Big Horn County becoming a second amendment sanctuary discussed at mayor’s meeting

Barbara Anne Greene

Representatives from the towns of Cowley, Manderson, Burlington and Basin, the Basin Area Chamber and two Big Horn County commissioners attended a mayors’ meeting on April 31. Also in attendance was guest speaker LaRae Dobbs, the county’s emergency management coordinator for the county. The Town of Basin hosted the meeting that was held at the Basin City Arts Center.

Basin Mayor CJ Duncan started a discussion about if Big Horn County should become a Second Amendment sanctuary. He passed out a copy of a resolution from Niobrara County that declared that county to be a sanctuary.

Duncan said that he believes Fremont and Weston counties have also adopted the resolution. He has discussed the resolution with the Basin Town Council members and each of them supports it. He asked that town representatives at the meeting to take the discussion back to their towns.

He would like to know where the other towns stand on this issue. If supported, it could be taken to the commissioners to ask them to pass such a resolution.

County Commission Chair Dave Neves told the group that the commission had talked to the county attorney. “She recommended we not sign it. Because in Wyoming, a resolution carries the same affect as law. So if we sign that, we would be at risk of being in violation of state or federal law, even if it were a law we didn’t agree with. She recommended instead of a resolution we could do a proclamation if we felt like we wanted to do that. So far we haven’t done that.“

He went on to say that a proclamation does not have the same legal teeth as a law would.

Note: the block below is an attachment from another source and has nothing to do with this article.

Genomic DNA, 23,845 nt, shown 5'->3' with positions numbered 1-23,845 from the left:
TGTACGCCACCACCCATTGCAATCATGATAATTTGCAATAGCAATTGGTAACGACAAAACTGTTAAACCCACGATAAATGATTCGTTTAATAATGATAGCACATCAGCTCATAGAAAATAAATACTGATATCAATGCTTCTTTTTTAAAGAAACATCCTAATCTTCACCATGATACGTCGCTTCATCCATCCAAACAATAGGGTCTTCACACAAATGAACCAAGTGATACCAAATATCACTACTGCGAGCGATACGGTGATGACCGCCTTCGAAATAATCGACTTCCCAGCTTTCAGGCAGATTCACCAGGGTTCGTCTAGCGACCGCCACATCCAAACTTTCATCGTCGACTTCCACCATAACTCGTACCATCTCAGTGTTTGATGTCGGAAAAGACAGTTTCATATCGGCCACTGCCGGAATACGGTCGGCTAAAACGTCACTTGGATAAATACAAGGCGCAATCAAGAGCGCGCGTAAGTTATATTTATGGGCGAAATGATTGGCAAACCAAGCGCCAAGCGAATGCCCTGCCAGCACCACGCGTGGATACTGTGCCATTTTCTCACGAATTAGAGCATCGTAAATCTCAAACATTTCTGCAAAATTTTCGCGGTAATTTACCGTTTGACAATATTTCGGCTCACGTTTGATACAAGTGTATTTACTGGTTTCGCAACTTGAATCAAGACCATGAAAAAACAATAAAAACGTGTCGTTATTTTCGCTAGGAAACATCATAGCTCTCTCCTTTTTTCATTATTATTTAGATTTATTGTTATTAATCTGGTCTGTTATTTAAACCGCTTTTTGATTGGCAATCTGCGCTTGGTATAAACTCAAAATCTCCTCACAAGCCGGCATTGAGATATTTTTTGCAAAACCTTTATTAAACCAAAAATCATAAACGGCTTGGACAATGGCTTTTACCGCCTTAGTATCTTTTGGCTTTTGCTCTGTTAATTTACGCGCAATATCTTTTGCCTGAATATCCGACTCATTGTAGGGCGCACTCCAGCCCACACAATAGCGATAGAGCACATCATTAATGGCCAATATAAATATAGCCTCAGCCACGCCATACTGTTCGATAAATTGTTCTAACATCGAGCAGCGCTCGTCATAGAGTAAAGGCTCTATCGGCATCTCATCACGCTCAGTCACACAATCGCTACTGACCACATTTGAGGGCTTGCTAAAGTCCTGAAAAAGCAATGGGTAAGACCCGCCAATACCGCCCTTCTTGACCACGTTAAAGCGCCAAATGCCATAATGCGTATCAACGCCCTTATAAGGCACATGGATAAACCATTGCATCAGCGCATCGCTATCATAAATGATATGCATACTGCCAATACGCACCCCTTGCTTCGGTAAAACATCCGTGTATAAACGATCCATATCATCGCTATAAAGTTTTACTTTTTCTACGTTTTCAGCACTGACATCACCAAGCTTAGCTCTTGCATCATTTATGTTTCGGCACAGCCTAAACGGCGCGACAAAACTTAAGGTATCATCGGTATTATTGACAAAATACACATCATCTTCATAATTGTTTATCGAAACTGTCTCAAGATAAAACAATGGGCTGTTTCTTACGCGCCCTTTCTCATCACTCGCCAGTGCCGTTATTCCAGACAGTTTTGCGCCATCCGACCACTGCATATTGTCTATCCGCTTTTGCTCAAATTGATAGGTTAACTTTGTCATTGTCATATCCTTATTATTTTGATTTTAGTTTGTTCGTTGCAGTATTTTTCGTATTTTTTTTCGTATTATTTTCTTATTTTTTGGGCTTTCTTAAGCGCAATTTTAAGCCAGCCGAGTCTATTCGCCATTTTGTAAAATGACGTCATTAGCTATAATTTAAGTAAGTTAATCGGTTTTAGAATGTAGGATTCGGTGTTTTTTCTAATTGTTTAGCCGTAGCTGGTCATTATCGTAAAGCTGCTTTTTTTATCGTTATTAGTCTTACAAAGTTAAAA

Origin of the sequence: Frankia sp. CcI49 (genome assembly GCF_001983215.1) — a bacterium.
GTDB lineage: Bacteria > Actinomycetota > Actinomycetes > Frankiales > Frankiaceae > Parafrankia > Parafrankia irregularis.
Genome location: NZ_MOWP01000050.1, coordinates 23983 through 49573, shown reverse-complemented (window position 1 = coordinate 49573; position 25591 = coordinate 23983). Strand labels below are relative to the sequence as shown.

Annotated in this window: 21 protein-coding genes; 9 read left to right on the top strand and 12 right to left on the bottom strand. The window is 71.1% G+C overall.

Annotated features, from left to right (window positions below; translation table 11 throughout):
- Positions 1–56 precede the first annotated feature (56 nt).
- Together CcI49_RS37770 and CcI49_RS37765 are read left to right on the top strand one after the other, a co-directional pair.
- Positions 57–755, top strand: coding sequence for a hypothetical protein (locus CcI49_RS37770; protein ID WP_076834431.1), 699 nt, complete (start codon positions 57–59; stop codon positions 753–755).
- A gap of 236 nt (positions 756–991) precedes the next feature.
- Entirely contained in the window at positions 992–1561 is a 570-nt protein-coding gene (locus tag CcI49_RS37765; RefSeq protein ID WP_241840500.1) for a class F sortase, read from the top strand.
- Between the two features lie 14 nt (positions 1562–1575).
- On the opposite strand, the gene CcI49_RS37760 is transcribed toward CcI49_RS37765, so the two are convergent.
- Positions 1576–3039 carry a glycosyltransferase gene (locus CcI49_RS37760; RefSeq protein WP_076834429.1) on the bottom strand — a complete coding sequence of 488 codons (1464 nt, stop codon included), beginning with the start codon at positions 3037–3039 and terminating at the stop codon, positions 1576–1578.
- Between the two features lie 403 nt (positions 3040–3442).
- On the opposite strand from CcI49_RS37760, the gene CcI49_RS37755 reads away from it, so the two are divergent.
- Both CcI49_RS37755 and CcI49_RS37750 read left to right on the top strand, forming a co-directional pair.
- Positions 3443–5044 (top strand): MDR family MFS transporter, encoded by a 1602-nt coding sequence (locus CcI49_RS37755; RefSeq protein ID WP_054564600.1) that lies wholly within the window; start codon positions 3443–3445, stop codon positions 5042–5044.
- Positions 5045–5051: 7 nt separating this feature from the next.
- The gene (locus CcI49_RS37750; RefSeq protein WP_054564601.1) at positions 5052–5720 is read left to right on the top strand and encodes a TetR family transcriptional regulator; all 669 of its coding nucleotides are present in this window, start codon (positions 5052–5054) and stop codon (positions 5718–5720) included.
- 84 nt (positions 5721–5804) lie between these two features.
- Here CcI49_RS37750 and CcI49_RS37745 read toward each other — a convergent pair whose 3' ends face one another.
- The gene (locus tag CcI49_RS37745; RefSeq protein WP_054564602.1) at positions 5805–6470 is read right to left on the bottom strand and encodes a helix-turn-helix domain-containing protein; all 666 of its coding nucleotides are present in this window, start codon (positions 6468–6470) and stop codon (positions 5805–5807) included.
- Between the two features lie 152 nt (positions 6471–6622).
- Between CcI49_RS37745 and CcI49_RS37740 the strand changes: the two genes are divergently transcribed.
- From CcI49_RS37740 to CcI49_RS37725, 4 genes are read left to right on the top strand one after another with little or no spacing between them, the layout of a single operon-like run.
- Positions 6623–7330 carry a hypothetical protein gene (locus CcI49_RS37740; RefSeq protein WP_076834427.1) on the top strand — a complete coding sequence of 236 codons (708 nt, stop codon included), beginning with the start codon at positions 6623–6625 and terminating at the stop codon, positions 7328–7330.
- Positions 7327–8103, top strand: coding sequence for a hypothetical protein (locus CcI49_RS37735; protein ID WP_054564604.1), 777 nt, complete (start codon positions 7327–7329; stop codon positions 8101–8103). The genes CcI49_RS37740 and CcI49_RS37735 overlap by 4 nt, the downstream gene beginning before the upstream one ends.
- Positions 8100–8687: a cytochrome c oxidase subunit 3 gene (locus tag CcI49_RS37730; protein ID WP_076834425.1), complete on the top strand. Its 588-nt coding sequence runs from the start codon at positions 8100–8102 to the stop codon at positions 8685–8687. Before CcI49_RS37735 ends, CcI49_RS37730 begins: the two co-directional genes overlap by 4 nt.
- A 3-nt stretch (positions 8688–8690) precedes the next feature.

Duncan said he understood where the county’s legal council was coming from. He added, “Along the same token, I feel it’s a responsibility we have as leaders to protect our rights —federally as well as state constitution. Frankly, I’m concerned that federal law is going to affect these rights and I would like to get ahead of that. I don’t like to be put in a corner and have to react.”

Commissioner Felix Carrizales said that as individuals, he believes the commissioners feel the same as Duncan. But as elected officials, he said funding is tied to a lot of things the county does. “I’ve told constituents this and they did not want to hear those comments. We are tied to so much federal and state money. We want to be careful we don’t lose some of that funding. It’s amazing how much money we receive. I suppose towns are receiving some of that money, too. We are trying to walk that fine line.”

Carrizales continued that he wants the towns to talk about it and then bring it to the commission. They will be open to hear it. If the county is ready to make a stand, then the commission will consider doing it. He added that maybe the county should go ahead and put out a proclamation so it was clear as to where the county stood on the issue.

Another part of the meeting was a roundtable where Duncan asked for a community activities update from each of the groups represented. Cowley noted an upcoming Easter egg hunt, spring rodeo and Pioneer Day celebration on July 24. Burlington also mentioned the upcoming egg hunt and its Pioneer Day celebration on July 24. Basin’s update included a community egg hunt and the clean up day on April 24. Dobbs gave an update on public health orders. The commissioners discussed the county fair in August and that the multi purpose building at the fairgrounds will be closed on May 1 so repairs can be made. The chamber discussed Lilac Days, Wyoming Best workshop and a Blueways Trail event that will be held at the Basin Boat Dock Park July 17 in conjunction with the town and Bighorn Basin Outdoor Recreation Collaborative.